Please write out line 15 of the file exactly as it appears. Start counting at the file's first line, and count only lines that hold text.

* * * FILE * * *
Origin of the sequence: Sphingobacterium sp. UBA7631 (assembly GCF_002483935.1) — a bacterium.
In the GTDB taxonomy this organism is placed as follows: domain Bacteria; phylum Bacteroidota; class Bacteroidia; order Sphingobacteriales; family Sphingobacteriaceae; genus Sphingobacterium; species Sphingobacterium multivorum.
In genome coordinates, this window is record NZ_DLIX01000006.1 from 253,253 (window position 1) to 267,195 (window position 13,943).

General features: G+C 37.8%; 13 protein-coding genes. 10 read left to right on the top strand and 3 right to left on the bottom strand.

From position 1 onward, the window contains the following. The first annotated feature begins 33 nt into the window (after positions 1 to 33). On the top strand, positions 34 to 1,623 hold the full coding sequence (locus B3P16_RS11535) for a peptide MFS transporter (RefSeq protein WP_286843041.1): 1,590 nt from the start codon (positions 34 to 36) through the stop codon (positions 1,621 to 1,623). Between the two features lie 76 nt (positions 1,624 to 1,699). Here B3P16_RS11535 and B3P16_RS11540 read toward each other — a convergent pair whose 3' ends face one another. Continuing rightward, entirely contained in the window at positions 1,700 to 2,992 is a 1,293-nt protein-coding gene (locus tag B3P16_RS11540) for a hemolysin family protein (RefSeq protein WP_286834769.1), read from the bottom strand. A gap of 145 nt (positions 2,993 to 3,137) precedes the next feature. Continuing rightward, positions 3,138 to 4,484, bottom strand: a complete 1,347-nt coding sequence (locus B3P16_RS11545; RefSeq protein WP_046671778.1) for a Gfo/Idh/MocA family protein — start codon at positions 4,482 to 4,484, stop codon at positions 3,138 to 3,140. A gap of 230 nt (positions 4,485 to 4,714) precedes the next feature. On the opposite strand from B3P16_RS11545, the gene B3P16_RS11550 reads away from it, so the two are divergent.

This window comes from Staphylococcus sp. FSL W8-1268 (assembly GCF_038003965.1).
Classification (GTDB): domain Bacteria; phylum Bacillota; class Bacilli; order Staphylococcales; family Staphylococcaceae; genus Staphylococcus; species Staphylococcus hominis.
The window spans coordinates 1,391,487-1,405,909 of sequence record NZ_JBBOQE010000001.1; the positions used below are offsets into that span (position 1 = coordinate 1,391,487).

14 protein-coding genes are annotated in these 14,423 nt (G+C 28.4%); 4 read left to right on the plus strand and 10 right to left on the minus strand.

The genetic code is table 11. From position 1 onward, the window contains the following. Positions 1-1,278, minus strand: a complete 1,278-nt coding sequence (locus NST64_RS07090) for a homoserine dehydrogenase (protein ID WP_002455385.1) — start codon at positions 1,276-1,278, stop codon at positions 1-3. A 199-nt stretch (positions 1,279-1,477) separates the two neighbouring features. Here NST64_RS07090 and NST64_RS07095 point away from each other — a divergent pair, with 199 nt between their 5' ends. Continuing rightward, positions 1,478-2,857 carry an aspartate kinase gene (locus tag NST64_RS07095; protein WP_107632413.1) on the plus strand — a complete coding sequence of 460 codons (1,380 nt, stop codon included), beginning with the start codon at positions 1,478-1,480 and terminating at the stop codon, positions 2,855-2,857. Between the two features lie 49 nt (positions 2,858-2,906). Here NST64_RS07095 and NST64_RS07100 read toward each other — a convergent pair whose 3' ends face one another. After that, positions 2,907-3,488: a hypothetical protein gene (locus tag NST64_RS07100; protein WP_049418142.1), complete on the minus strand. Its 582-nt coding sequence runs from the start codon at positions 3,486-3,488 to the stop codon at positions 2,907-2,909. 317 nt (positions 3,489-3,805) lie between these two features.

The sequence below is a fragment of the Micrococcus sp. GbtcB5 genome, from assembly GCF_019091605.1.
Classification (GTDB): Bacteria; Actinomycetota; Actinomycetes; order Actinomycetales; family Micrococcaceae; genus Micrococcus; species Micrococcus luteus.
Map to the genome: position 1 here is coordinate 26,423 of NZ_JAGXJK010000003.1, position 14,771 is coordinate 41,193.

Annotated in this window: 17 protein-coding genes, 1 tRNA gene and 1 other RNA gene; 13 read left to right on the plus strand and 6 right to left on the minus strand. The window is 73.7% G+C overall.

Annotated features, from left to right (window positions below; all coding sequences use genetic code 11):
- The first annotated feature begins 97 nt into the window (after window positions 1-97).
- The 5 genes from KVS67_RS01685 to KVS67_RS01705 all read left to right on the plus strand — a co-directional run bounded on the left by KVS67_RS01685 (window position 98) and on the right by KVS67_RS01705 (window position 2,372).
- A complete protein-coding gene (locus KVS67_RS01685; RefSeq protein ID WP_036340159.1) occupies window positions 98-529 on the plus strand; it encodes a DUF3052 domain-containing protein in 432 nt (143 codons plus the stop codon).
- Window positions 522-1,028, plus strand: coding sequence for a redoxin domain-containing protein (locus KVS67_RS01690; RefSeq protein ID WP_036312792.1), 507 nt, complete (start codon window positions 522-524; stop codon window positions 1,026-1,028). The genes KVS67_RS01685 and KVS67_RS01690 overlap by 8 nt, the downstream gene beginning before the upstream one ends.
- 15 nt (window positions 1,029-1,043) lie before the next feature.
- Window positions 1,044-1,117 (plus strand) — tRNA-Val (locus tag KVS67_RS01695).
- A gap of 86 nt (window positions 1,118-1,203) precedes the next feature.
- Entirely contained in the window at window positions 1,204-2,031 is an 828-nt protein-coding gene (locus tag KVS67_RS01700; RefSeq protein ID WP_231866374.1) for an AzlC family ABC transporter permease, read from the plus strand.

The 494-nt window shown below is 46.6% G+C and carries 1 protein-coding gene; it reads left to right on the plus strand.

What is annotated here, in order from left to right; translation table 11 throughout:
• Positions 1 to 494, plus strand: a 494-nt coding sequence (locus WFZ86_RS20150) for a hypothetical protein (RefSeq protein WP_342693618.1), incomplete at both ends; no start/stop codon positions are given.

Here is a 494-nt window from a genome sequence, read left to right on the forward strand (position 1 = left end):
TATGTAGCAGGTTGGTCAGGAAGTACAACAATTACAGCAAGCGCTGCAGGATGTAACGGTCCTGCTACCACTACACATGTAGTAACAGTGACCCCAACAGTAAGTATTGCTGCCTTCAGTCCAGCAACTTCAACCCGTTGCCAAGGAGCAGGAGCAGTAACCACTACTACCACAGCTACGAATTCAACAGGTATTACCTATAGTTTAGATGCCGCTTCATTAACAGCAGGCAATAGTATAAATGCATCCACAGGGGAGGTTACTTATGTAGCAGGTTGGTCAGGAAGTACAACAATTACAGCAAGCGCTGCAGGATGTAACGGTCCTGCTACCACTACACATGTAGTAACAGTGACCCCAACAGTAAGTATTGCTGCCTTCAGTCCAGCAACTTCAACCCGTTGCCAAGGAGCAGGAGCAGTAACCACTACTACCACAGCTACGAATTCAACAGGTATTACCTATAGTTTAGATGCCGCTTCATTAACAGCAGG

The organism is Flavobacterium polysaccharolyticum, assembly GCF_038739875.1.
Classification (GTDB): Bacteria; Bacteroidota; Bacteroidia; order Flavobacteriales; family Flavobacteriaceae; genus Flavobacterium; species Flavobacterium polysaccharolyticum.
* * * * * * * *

Annotated features, from left to right (window positions below; all coding sequences use genetic code 11):